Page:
The closure of a short public path near Lowell Elementary resulted in a split between parents and teachers supporting the closure and community members against it. People on both sides of the issue shared their thoughts, sometimes passionately, at a Tuesday meeting held by the Seattle Department of Transportation before brainstorming possible solutions.
Victoria Beach, playground monitor at Lowell, said she was offended by people who wanted to keep the path open and said they hadn’t seen any needles on the winding trail off E Roy between Federal and 11th. “One needle is enough. When kids show me dirty condoms, needles, clothing, a man they thought was dead, when I see the fright in them, I will walk around the world if that’s what it’s going to take,” Beach said. “Your sense of entitlement is sickening to me.”
Fifth grade teacher Laura Schulz also caused a bit of a stir presenting work from nine students who she said chose to draw pictures and write a few sentences supporting the closure. Schulz photocopied their comments and shared them at the meeting. Drawing kids into the debate didn’t sit well with many meeting attendees who showed up to voice their support for reopening the path.
SDOT closed the path in September after Lowell parents requested Seattle Public Schools address the safety issues they said the path caused near the elementary school.
A Federal Avenue resident of 38 years said she thinks kids have been “pretty much advised to keep their hands off anything weird like that anyway,” in reference to hypodermic needles. Rita Smith, who lives across from the entrance to the pathway, said she hasn’t seen people camping out there.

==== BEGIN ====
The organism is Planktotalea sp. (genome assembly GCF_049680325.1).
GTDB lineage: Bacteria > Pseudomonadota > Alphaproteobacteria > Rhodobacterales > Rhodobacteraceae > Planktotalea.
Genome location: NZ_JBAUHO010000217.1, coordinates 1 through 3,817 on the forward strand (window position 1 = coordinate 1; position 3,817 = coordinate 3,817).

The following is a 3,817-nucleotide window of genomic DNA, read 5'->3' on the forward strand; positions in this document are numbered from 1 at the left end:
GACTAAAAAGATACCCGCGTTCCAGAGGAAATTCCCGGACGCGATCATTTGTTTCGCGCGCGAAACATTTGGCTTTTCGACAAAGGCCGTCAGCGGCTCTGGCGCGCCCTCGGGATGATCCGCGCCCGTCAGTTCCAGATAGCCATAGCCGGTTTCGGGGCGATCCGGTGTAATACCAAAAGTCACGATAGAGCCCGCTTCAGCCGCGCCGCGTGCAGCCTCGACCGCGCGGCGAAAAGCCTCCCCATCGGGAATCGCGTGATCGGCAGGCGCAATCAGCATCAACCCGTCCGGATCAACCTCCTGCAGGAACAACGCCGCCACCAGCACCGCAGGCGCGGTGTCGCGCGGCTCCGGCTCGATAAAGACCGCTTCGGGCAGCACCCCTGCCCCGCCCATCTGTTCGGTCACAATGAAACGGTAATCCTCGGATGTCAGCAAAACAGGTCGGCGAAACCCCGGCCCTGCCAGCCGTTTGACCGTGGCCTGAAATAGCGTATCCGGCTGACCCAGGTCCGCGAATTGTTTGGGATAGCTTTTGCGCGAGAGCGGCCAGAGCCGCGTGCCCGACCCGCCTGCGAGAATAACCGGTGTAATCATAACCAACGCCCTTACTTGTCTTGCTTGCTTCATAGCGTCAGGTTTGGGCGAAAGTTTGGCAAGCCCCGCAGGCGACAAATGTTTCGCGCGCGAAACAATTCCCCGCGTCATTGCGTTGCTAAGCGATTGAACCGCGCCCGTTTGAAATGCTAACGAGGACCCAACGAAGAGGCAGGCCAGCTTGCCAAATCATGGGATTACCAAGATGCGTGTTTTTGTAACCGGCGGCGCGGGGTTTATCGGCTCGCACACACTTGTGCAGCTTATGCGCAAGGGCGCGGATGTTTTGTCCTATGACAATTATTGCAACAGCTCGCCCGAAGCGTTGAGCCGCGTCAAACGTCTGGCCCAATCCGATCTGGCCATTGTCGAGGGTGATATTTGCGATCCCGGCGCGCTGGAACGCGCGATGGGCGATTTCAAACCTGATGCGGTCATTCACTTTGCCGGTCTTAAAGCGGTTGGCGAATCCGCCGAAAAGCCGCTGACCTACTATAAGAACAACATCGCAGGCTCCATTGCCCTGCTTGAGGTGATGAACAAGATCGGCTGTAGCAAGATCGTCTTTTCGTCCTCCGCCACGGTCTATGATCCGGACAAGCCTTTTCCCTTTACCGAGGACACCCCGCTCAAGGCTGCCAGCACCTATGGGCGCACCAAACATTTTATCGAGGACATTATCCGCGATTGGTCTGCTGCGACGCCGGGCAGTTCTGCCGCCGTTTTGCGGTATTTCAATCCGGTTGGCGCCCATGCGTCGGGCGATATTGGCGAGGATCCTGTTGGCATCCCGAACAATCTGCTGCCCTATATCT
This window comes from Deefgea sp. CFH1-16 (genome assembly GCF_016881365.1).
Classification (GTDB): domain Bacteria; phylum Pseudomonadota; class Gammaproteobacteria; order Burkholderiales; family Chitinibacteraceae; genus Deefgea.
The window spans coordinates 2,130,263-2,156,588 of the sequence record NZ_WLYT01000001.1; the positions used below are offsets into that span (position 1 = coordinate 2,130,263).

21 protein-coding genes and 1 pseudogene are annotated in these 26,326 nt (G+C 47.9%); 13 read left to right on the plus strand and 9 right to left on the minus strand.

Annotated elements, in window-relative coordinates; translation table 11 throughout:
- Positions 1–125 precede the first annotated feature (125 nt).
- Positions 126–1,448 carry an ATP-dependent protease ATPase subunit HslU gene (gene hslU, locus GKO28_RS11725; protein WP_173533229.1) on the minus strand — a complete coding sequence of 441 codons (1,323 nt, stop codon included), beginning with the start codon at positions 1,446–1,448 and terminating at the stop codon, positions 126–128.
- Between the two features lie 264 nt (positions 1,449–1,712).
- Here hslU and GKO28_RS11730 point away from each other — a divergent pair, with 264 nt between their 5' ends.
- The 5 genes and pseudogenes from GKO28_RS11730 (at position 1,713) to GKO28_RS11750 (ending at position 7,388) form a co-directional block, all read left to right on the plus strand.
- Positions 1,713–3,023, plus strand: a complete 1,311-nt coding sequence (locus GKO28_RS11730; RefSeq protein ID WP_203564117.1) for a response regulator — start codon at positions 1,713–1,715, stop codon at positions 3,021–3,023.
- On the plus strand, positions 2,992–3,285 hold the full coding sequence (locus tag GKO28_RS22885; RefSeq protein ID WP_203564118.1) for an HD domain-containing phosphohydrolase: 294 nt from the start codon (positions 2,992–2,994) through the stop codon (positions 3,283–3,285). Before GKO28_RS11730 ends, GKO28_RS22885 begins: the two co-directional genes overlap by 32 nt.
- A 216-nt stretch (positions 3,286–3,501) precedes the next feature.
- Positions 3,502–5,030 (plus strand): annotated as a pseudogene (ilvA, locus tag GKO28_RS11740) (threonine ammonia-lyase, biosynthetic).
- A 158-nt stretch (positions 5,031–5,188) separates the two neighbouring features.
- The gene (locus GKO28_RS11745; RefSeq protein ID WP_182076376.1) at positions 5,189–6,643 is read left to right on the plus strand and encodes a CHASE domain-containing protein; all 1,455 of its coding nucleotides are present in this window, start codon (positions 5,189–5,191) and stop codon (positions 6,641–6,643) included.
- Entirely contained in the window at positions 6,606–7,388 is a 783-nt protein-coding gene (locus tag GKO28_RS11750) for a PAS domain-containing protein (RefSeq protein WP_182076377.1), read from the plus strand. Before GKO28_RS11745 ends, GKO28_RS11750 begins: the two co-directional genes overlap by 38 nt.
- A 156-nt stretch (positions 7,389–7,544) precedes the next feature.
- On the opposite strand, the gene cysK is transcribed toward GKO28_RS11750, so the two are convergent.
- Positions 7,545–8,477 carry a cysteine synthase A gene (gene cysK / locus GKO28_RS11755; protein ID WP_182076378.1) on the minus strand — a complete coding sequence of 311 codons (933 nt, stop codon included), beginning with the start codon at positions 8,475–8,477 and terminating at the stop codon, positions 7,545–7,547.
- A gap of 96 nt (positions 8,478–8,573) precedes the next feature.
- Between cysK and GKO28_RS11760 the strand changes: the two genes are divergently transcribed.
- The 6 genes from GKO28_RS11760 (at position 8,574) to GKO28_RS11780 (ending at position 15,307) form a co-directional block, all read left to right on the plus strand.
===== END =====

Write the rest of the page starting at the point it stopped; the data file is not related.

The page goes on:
“This is not an infestation of homeless people,” she said. “… I’m not saying that the students’ safety isn’t a concern, but we don’t need to put all the eggs in that basket.”
Seattle Department of Transportation representative Genesee Adkins provided attendees with background on the closure ahead of the public comment opportunity. “We closed the pathway because it felt like we had an acute situation,” Adkins said. Many community members against the closure said they felt like they were left out of the decision.
Lowell parents have said used needles, condoms, and human waste are a common problem on the tree-covered path that crosses between the school building and its playground. While the PTA has documented needles found on the site, people living in the area say camping has not been an issue along the path.
Adkins has received a number of emails on the issue, and said common themes SDOT has identified include:
- Protecting students at school should be the most important objective;
- The path belongs to everyone, providing a critical link to Broadway;
- Feeling unsafe when the pathway is open to the public;
- Feeling unsafe when the pathway is closed, forcing people to use alternate routes;
- Wanting to keep the pathway open, but make it safer.
The pathway, owned by the city of Seattle, bisects Lowell property.
“So it’s a complicated, sort of awkward situation,” Adkins said.
It is further complicated because public utility lines run under the path, making it more challenging to turn the property over to Seattle Public Schools.
Following the public comment period that grew especially heated at the end, the differing sides were asked to work together to brainstorm creative solutions.
Ideas raised Tuesday included making the pathway more visible by reducing vegetation and maintaining vegetation, increasing police presence, finding ways to encourage more pedestrian use of the path, opening the school playground and field open during the summer, adding lighting, and closing the path during school hours.
Another meeting with a similar format and opportunity to provide public comment is scheduled for 6 to 8 PM on November 3rd at 12th Ave Arts in the Pike Pine Room at 1620 12th Ave.
You can also email email@example.com with comments about the path closure.
SDOT hopes to have a decision on the closure by December.